Search Results: "Mary Gordon"


BOOK REVIEW

THE LIAR'S WIFE by Mary Gordon
FICTION & LITERATURE
Released: Aug. 5, 2014

"What Gordon sometimes lacks in subtlety is often made up for by the passion and energy of a questioning mind made all the more vital as she ages with her characters."
Fans of the author will welcome these four novellas for their familiar themes and rich characters. Read full book review >

BOOK REVIEW

THE SHADOW MAN by Mary Gordon
NON-FICTION
Released: May 15, 1996

"Beautiful, painful, shocking, a profound exploration of love, memory, shame, recuperation—a remarkable work. (Author tour)"
In this searing memoir, Gordon, noted as a novelist of Catholic lives in America, searches for the truth about her late father—a Jew who converted to Catholicism. Read full book review >

BOOK REVIEW

THE REST OF LIFE by Mary Gordon
FICTION & LITERATURE
Released: Aug. 1, 1993

"In their rarefied atmosphere, her lovers' passion is a pale fire and, finally, unconvincing."
Convoluted meditations by women on love and displacement—in Gordon's first fiction since The Other Side (1989). Read full book review >

BOOK REVIEW

THE STORIES OF MARY GORDON by Mary Gordon
FICTION & LITERATURE
Released: Oct. 3, 2006

"A welcome reminder of this still-evolving writer's steadfast mindfulness and clarity of vision."
Often concerned with themes of Catholic faith in both nonfiction (Joan of Arc, 2000) and fiction (Pearl, 2005), the versatile Gordon demonstrates her stylistic staying power in 41 stories written over several decades. Read full book review >

BOOK REVIEW

PEARL by Mary Gordon
FICTION & LITERATURE
Released: Jan. 18, 2005

"Elegant prose, thought-provoking plot, mammoth themes—and sometimes slow-going."
An overly intense, multilayered tale about three characters facing a life-and-death situation, a state of affairs brought into being by religion, class, social consciousness, and political activism. Read full book review >

BOOK REVIEW

SPENDING by Mary Gordon
FICTION & LITERATURE
Released: March 2, 1998

"Not Gordon's best, but well worth reading. (Author tour)"
What might be called a kind of feminist apostasy suffuses this often entertaining but ultimately disappointing fifth novel from the author of The Rest of Life (1993), among other fiction, and a recent memoir, The Shadow Man (1996). Read full book review >

BOOK REVIEW

THE LOVE OF MY YOUTH by Mary Gordon
FICTION & LITERATURE
Released: April 1, 2011

"Despite the elegant prose Gordon fans expect, both Miranda's self-consciousness and Adam's smugness infect the author, causing the novel and its characters to remain slightly off-putting."
After recently publishing more nonfiction (Reading Jesus, 2009, etc.), Gordon (The Stories of Mary Gordon, 2006, etc.) returns to the novel form in this examination of first love revisited. Read full book review >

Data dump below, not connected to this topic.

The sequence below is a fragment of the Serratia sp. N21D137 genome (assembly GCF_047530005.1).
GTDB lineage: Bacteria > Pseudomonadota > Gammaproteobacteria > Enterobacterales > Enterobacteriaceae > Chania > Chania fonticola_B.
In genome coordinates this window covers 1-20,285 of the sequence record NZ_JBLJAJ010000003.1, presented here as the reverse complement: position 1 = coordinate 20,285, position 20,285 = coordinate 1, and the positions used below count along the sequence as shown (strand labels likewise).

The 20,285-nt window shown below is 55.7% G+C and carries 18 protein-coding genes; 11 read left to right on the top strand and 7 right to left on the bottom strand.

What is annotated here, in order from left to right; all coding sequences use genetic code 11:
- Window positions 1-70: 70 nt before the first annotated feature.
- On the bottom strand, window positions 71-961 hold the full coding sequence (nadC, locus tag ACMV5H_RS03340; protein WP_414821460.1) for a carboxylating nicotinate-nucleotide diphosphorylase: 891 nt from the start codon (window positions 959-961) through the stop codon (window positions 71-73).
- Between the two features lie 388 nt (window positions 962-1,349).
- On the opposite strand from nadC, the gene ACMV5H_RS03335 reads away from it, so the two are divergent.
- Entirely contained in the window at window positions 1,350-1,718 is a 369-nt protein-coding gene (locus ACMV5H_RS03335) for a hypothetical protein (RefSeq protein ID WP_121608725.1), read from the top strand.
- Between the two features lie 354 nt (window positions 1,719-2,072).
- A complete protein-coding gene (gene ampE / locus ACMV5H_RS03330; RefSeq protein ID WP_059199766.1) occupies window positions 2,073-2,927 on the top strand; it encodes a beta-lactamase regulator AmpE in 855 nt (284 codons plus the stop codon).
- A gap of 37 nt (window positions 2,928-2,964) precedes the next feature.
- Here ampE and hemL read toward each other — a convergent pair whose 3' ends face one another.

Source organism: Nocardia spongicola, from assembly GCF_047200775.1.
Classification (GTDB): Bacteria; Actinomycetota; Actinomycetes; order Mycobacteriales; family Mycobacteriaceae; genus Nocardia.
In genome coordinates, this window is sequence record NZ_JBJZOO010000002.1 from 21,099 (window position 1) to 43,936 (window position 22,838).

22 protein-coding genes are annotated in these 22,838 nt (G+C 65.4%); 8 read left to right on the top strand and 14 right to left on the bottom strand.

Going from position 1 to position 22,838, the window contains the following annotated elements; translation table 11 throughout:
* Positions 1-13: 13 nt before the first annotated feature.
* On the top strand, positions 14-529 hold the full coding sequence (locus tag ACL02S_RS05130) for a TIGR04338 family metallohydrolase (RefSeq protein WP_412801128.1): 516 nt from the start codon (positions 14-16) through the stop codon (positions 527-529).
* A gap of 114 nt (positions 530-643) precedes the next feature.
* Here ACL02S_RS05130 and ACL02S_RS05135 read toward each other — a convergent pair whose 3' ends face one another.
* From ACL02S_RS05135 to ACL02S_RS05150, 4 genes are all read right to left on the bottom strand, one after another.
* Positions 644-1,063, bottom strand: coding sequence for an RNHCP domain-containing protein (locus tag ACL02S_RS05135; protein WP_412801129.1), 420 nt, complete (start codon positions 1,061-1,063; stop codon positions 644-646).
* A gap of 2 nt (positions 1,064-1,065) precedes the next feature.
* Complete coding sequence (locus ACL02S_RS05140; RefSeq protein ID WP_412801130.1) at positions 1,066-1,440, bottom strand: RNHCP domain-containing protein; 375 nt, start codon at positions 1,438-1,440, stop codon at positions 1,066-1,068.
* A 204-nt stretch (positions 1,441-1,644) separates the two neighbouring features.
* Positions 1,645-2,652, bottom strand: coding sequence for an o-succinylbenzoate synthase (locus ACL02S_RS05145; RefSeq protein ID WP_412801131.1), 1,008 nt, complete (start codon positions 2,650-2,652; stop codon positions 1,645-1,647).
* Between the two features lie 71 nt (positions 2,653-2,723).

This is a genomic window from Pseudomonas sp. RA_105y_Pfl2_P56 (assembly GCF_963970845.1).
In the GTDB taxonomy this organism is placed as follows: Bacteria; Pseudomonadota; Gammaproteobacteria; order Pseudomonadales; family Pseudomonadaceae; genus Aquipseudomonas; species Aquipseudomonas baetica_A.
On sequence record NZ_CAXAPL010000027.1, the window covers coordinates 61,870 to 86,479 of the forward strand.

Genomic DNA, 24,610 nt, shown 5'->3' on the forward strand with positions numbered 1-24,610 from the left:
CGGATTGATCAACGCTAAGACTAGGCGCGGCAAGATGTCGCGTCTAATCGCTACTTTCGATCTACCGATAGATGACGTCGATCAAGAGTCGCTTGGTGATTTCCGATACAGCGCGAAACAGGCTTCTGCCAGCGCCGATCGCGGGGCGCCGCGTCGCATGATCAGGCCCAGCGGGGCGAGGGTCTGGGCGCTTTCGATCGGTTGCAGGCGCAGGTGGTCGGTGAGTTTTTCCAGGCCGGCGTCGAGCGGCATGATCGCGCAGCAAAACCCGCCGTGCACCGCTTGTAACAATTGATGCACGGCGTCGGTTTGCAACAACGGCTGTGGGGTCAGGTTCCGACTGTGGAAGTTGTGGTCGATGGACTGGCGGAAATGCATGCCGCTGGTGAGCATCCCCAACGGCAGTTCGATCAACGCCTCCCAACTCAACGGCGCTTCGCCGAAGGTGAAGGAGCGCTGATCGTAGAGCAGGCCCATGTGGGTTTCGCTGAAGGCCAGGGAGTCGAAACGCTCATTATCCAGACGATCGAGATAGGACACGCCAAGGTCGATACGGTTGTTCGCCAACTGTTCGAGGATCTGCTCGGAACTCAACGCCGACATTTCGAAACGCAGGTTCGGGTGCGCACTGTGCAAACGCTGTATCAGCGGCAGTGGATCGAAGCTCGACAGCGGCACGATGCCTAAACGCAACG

BOOK REVIEW

CIRCLING MY MOTHER by Mary Gordon
BIOGRAPHY & MEMOIR
Released: Aug. 14, 2007

"A pointillist accumulation of moments that movingly invokes speculation, introspection, loss and its habitual companion, regret."
Fiction writer Gordon (Pearl, 2005, etc.) grapples with the legacy of her complex, troubled mother. Read full book review >

BOOK REVIEW

JOAN OF ARC by Mary Gordon
BIOGRAPHY & MEMOIR
Released: April 1, 2000

"A bold 'biographical meditation' that persuades the skeptic to meditate on the inexplicable something Joan made happen, and keeps on happening, to this day. (First serial to Commonweal; author tour)"
Illiterate adolescent peasant girl, prompted by inner voices, turns knight-redeemer of her country—temporarily. Read full book review >

BOOK REVIEW

THERE YOUR HEART LIES by Mary Gordon
FICTION & LITERATURE
Released: May 9, 2017

"An emotionally and historically rich work with a strong character portrait holding together its disparate parts."
Shifting points in time and points of view reveal a young woman shaped by the zealotry that can emanate from family, faith, or war. Read full book review >

BLOG POST

MARY MILLER
by Stephanie Buschardt

Despite its title, there’s not a lot of happiness going around in Mary Miller’s new collection, Always Happy Hour. “There is nothing more disgusting, really, than people enjoying themselves so thoroughly when you’re miserable,” writes Miller in the book’s opening story, a rather grim yet appropriate introduction to the morbid hilarity that’s to come in the following pages. More ...


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